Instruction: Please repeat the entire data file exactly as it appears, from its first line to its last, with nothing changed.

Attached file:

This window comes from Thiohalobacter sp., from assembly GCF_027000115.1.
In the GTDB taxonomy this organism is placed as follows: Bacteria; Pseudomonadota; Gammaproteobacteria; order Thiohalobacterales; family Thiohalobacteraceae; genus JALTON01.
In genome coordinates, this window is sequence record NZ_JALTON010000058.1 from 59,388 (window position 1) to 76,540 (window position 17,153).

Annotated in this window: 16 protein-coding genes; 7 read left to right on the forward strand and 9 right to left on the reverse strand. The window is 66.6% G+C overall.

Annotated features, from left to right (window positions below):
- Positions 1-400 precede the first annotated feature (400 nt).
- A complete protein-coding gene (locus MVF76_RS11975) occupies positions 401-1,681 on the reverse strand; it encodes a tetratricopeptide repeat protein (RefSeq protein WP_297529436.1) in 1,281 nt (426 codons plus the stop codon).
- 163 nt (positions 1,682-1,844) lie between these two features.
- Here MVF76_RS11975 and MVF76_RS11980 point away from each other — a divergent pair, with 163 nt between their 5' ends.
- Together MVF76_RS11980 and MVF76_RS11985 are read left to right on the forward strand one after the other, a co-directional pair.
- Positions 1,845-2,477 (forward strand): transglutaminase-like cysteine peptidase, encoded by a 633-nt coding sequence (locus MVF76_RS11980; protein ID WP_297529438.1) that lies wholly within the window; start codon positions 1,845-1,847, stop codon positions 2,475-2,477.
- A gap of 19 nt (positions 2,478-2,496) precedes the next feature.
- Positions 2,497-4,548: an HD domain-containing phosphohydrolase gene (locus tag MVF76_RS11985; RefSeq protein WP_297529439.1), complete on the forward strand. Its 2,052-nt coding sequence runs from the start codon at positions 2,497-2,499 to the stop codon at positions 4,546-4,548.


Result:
This window comes from Thiohalobacter sp., from assembly GCF_027000115.1.
In the GTDB taxonomy this organism is placed as follows: Bacteria; Pseudomonadota; Gammaproteobacteria; order Thiohalobacterales; family Thiohalobacteraceae; genus JALTON01.
In genome coordinates, this window is sequence record NZ_JALTON010000058.1 from 59,388 (window position 1) to 76,540 (window position 17,153).

Annotated in this window: 16 protein-coding genes; 7 read left to right on the forward strand and 9 right to left on the reverse strand. The window is 66.6% G+C overall.

Annotated features, from left to right (window positions below):
- Positions 1-400 precede the first annotated feature (400 nt).
- A complete protein-coding gene (locus MVF76_RS11975) occupies positions 401-1,681 on the reverse strand; it encodes a tetratricopeptide repeat protein (RefSeq protein WP_297529436.1) in 1,281 nt (426 codons plus the stop codon).
- 163 nt (positions 1,682-1,844) lie between these two features.
- Here MVF76_RS11975 and MVF76_RS11980 point away from each other — a divergent pair, with 163 nt between their 5' ends.
- Together MVF76_RS11980 and MVF76_RS11985 are read left to right on the forward strand one after the other, a co-directional pair.
- Positions 1,845-2,477 (forward strand): transglutaminase-like cysteine peptidase, encoded by a 633-nt coding sequence (locus MVF76_RS11980; protein ID WP_297529438.1) that lies wholly within the window; start codon positions 1,845-1,847, stop codon positions 2,475-2,477.
- A gap of 19 nt (positions 2,478-2,496) precedes the next feature.
- Positions 2,497-4,548: an HD domain-containing phosphohydrolase gene (locus tag MVF76_RS11985; RefSeq protein WP_297529439.1), complete on the forward strand. Its 2,052-nt coding sequence runs from the start codon at positions 2,497-2,499 to the stop codon at positions 4,546-4,548.